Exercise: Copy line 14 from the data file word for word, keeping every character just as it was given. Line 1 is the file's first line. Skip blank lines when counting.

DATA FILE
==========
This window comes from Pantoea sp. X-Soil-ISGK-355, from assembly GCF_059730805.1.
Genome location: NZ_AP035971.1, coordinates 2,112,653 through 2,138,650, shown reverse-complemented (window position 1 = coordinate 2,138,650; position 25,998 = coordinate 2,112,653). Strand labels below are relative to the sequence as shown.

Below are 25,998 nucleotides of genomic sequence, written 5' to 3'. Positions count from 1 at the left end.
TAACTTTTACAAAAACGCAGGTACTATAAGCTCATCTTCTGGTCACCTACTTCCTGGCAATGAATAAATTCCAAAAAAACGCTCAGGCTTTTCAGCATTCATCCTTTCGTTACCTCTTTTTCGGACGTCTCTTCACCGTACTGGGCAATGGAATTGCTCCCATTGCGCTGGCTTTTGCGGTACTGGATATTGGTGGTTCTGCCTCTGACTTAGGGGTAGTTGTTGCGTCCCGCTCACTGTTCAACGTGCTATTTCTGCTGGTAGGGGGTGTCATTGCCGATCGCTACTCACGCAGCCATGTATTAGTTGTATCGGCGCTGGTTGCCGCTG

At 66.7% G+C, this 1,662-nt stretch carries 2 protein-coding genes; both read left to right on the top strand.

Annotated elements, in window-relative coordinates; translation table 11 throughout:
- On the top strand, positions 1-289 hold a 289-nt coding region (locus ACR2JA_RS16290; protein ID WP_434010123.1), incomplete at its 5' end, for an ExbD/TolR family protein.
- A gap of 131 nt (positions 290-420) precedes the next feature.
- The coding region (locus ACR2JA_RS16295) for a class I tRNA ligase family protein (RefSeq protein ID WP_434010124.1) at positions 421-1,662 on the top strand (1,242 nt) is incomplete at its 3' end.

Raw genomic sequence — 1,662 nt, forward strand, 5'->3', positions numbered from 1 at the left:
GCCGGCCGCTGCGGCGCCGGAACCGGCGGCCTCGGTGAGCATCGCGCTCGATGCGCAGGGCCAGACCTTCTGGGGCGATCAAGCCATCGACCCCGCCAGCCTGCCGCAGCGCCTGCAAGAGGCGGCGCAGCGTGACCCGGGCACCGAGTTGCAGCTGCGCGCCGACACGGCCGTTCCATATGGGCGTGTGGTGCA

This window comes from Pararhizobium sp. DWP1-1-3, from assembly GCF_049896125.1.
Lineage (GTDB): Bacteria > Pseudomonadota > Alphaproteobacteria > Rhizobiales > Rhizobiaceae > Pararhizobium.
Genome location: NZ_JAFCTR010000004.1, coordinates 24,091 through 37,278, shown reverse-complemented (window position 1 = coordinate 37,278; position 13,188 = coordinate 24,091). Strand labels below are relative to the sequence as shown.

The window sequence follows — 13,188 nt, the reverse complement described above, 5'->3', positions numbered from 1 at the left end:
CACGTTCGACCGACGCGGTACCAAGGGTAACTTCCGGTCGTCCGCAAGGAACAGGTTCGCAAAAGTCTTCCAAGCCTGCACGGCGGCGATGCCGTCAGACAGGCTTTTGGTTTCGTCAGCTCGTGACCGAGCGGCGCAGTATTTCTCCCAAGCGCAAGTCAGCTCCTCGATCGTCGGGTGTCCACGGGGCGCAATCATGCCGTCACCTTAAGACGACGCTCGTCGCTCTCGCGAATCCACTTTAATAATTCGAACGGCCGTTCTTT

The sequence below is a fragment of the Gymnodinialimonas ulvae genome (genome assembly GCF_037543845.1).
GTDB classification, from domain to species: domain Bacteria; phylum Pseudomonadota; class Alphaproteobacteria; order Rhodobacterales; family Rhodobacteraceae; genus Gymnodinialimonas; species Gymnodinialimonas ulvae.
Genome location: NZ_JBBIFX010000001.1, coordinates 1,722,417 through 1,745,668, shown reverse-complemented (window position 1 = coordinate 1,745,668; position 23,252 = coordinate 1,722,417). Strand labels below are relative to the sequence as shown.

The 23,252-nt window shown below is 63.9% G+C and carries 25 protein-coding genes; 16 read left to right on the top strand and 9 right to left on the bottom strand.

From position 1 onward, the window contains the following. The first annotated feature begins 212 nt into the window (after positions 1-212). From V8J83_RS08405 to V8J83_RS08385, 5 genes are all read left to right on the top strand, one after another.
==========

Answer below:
Genome location: NZ_JAFCTR010000004.1, coordinates 24,091 through 37,278, shown reverse-complemented (window position 1 = coordinate 37,278; position 13,188 = coordinate 24,091). Strand labels below are relative to the sequence as shown.